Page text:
What are You Eating from the Garden?

flowerbug

Garden Addicted
Joined
Oct 15, 2017
Messages
5,829
Reaction score
4,600
Points
297
Location
mid-Michigan, USoA

Zeedman

Deeply Rooted
Joined
Dec 11, 2016
Messages
716
Reaction score
1,407
Points
197
Location
East-central Wisconsin
Looks like something a froe would come in handy for. :)
Had to look it up... that might be overkill.:lol:

I'm thinking about trying to peel them with a cheese grater, or a wood rasp. The reason for peeling is to make dehydrated squash chips. I experimented with that a couple years ago; cooked in the rice cooker, those dehydrated chips became nearly as good as fresh baked. It is a good method of stretching storage life, other than baking, scooping, & freezing (which I will also do). DIL even liked to eat the chips as snacks, they are a little too hard for my taste. Frying might soften them, could be another experiment to try this winter...
 

seedcorn

Garden Master
Joined
Jun 21, 2008
Messages
7,923
Reaction score
6,034
Points
397
Location
NE IN
Don’t know IF it will work for you, nuke the squash for a minute (judge by yourself the time as they all vary), then peel. Much easier.
 

digitS'

Garden Master
Joined
Dec 13, 2007
Messages
19,369
Reaction score
8,765
Points
457
Location
border, ID/WA(!)
The last of the vine ripened tomatoes in a nice summer soup.

~ sniff ~

If you like homemade tomato soup, don't wait until there are only the countertop ripened ones to choose from, like I used to do. Okay. The first week, it's hard to taste much difference. Later, they are more and more like the soopermarket tomatoes. Takes some serious doctoring-up after a couple of weeks!

Steve
 

thistlebloom

Garden Master
Joined
Dec 2, 2010
Messages
16,117
Reaction score
16,272
Points
447
Location
North Idaho 48th parallel
Had to look it up... that might be overkill.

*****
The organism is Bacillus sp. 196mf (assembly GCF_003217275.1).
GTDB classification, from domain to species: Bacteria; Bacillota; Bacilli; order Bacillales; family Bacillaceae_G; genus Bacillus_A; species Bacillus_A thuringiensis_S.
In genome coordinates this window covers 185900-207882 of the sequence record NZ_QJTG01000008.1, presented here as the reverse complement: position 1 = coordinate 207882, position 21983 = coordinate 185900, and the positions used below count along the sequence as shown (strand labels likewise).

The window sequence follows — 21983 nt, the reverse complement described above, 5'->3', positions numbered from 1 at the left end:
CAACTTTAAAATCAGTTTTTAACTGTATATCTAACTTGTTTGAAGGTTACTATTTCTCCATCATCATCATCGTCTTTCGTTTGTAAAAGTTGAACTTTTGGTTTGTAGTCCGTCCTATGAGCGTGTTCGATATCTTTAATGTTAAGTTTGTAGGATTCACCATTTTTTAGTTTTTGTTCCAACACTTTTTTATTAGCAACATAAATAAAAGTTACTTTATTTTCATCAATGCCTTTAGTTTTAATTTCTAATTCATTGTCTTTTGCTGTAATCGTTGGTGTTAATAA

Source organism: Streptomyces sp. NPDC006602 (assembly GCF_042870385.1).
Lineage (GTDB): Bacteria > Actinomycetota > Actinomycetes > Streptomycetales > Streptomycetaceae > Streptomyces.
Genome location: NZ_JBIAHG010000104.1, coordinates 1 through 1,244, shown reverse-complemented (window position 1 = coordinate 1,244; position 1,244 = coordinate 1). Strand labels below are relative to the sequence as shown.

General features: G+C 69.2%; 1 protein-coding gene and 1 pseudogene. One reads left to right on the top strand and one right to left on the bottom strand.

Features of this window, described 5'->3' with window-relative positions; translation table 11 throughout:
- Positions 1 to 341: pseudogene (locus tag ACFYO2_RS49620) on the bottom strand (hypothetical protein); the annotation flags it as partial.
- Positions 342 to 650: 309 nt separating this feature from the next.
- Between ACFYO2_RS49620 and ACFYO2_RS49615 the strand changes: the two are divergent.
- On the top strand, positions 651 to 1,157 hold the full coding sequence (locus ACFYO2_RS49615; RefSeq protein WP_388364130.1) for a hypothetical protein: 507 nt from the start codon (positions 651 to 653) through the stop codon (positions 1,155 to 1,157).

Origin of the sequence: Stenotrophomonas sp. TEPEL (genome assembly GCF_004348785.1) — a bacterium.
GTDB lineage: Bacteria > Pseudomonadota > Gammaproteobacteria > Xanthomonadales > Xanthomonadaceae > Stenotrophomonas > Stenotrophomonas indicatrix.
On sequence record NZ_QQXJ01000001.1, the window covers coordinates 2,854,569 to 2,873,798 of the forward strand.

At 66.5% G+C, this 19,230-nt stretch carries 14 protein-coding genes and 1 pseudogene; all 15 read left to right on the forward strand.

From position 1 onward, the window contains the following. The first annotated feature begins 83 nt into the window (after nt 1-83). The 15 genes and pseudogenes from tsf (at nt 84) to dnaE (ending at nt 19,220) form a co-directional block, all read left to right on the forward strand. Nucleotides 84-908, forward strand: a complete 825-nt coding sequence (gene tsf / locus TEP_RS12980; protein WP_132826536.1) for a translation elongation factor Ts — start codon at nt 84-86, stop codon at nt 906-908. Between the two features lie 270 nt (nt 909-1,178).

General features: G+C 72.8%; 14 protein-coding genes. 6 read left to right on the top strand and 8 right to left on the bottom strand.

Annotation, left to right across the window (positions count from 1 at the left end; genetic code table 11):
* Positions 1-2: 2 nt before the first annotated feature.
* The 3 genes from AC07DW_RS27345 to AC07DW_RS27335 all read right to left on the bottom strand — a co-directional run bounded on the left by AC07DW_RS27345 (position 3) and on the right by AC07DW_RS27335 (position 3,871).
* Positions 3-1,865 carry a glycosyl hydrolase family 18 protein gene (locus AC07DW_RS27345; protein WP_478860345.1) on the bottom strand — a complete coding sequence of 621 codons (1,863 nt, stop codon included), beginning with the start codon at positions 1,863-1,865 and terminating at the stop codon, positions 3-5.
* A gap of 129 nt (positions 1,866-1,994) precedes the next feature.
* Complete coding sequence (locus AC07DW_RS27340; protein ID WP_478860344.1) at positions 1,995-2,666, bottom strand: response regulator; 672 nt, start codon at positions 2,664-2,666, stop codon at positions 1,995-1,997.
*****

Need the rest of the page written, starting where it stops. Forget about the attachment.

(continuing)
Yeah, probably if you had to buy one for just that purpose.
We use it for splitting kindling, and it's a chore I like to do.
There's something therapeutic for me in splitting logs with a maul or smaller stuff with a froe. I've not tried winter squash, but imagine it would suit me, haha.
 

digitS'

Garden Master
Joined
Dec 13, 2007
Messages
19,369
Reaction score
8,765
Points
457
Location
border, ID/WA(!)
The La Madera squash @Hal recommended that I try had skin like porcelain. It would ~ shatter ~ when I cut into it.

That squash was absolutely mature for me. It didn't have very thick flesh but was very sweet and flavorful.

That first season, it crossed with something that could have been any one of 3 varieties that year: Buttercup, Kabocha, and Sweet Meat. The saved seed offspring were fine but variable, one plant from the other. We didn't have @flowerbug around TEG then to talk me into a landrace. Now, Native Seed Search has not had La Medera seed for a couple of years.

Steve
 

flowerbug

Garden Addicted
Joined
Oct 15, 2017
Messages
5,829
Reaction score
4,600
Points
297
Location
mid-Michigan, USoA
with several hard frosts i was surprised that today Mom was able to pick half a bucket of green peppers. she's going to be cooking them up soon in some chili.

yesterday she made spaghetti sauce with garlic and onions and tomatoes. today she made the meatballs so the whole house has been smelling really good all day as those simmered.

i'm almost done with the lima bean shellies i cooked up earlier this week. :( :( :( they've been so good i wish i had more to pick, but they're all harvested.
 
Top